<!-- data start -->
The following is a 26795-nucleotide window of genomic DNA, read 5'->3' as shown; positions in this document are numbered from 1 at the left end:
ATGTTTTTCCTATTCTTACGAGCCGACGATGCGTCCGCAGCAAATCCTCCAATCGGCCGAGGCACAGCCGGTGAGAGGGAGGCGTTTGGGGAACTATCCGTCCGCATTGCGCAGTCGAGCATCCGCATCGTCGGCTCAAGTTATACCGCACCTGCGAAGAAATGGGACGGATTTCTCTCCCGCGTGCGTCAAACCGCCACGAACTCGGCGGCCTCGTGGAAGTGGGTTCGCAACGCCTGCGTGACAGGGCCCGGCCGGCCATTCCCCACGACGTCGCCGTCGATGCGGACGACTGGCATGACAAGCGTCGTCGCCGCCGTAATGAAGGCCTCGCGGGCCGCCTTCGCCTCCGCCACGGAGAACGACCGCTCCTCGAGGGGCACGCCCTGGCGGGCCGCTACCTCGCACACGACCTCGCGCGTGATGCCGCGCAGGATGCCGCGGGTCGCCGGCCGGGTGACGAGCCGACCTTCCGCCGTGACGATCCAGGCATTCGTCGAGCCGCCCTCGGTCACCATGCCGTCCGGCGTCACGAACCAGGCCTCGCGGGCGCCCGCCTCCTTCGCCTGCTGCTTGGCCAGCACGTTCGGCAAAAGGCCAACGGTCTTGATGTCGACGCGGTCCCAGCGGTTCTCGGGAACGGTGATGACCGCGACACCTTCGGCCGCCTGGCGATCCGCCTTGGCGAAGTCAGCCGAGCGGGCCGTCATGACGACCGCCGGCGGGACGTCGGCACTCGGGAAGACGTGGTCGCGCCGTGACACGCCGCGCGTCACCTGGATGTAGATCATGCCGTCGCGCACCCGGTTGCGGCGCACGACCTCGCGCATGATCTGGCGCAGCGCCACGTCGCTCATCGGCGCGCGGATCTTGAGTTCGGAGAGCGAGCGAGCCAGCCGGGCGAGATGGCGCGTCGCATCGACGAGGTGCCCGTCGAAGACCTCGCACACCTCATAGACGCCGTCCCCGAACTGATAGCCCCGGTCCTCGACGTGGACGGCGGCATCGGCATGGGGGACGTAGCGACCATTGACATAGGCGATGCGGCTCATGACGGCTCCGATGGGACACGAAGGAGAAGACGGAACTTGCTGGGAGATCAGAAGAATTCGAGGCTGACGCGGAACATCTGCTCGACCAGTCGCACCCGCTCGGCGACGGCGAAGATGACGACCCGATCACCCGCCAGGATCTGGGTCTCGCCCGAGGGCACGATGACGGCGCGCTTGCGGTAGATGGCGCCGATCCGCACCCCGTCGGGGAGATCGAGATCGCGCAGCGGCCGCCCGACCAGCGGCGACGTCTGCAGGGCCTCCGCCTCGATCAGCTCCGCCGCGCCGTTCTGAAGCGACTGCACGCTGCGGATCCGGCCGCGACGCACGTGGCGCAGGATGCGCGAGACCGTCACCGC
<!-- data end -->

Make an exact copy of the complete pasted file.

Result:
The following is a 26795-nucleotide window of genomic DNA, read 5'->3' as shown; positions in this document are numbered from 1 at the left end:
ATGTTTTTCCTATTCTTACGAGCCGACGATGCGTCCGCAGCAAATCCTCCAATCGGCCGAGGCACAGCCGGTGAGAGGGAGGCGTTTGGGGAACTATCCGTCCGCATTGCGCAGTCGAGCATCCGCATCGTCGGCTCAAGTTATACCGCACCTGCGAAGAAATGGGACGGATTTCTCTCCCGCGTGCGTCAAACCGCCACGAACTCGGCGGCCTCGTGGAAGTGGGTTCGCAACGCCTGCGTGACAGGGCCCGGCCGGCCATTCCCCACGACGTCGCCGTCGATGCGGACGACTGGCATGACAAGCGTCGTCGCCGCCGTAATGAAGGCCTCGCGGGCCGCCTTCGCCTCCGCCACGGAGAACGACCGCTCCTCGAGGGGCACGCCCTGGCGGGCCGCTACCTCGCACACGACCTCGCGCGTGATGCCGCGCAGGATGCCGCGGGTCGCCGGCCGGGTGACGAGCCGACCTTCCGCCGTGACGATCCAGGCATTCGTCGAGCCGCCCTCGGTCACCATGCCGTCCGGCGTCACGAACCAGGCCTCGCGGGCGCCCGCCTCCTTCGCCTGCTGCTTGGCCAGCACGTTCGGCAAAAGGCCAACGGTCTTGATGTCGACGCGGTCCCAGCGGTTCTCGGGAACGGTGATGACCGCGACACCTTCGGCCGCCTGGCGATCCGCCTTGGCGAAGTCAGCCGAGCGGGCCGTCATGACGACCGCCGGCGGGACGTCGGCACTCGGGAAGACGTGGTCGCGCCGTGACACGCCGCGCGTCACCTGGATGTAGATCATGCCGTCGCGCACCCGGTTGCGGCGCACGACCTCGCGCATGATCTGGCGCAGCGCCACGTCGCTCATCGGCGCGCGGATCTTGAGTTCGGAGAGCGAGCGAGCCAGCCGGGCGAGATGGCGCGTCGCATCGACGAGGTGCCCGTCGAAGACCTCGCACACCTCATAGACGCCGTCCCCGAACTGATAGCCCCGGTCCTCGACGTGGACGGCGGCATCGGCATGGGGGACGTAGCGACCATTGACATAGGCGATGCGGCTCATGACGGCTCCGATGGGACACGAAGGAGAAGACGGAACTTGCTGGGAGATCAGAAGAATTCGAGGCTGACGCGGAACATCTGCTCGACCAGTCGCACCCGCTCGGCGACGGCGAAGATGACGACCCGATCACCCGCCAGGATCTGGGTCTCGCCCGAGGGCACGATGACGGCGCGCTTGCGGTAGATGGCGCCGATCCGCACCCCGTCGGGGAGATCGAGATCGCGCAGCGGCCGCCCGACCAGCGGCGACGTCTGCAGGGCCTCCGCCTCGATCAGCTCCGCCGCGCCGTTCTGAAGCGACTGCACGCTGCGGATCCGGCCGCGACGCACGTGGCGCAGGATGCGCGAGACCGTCACCGC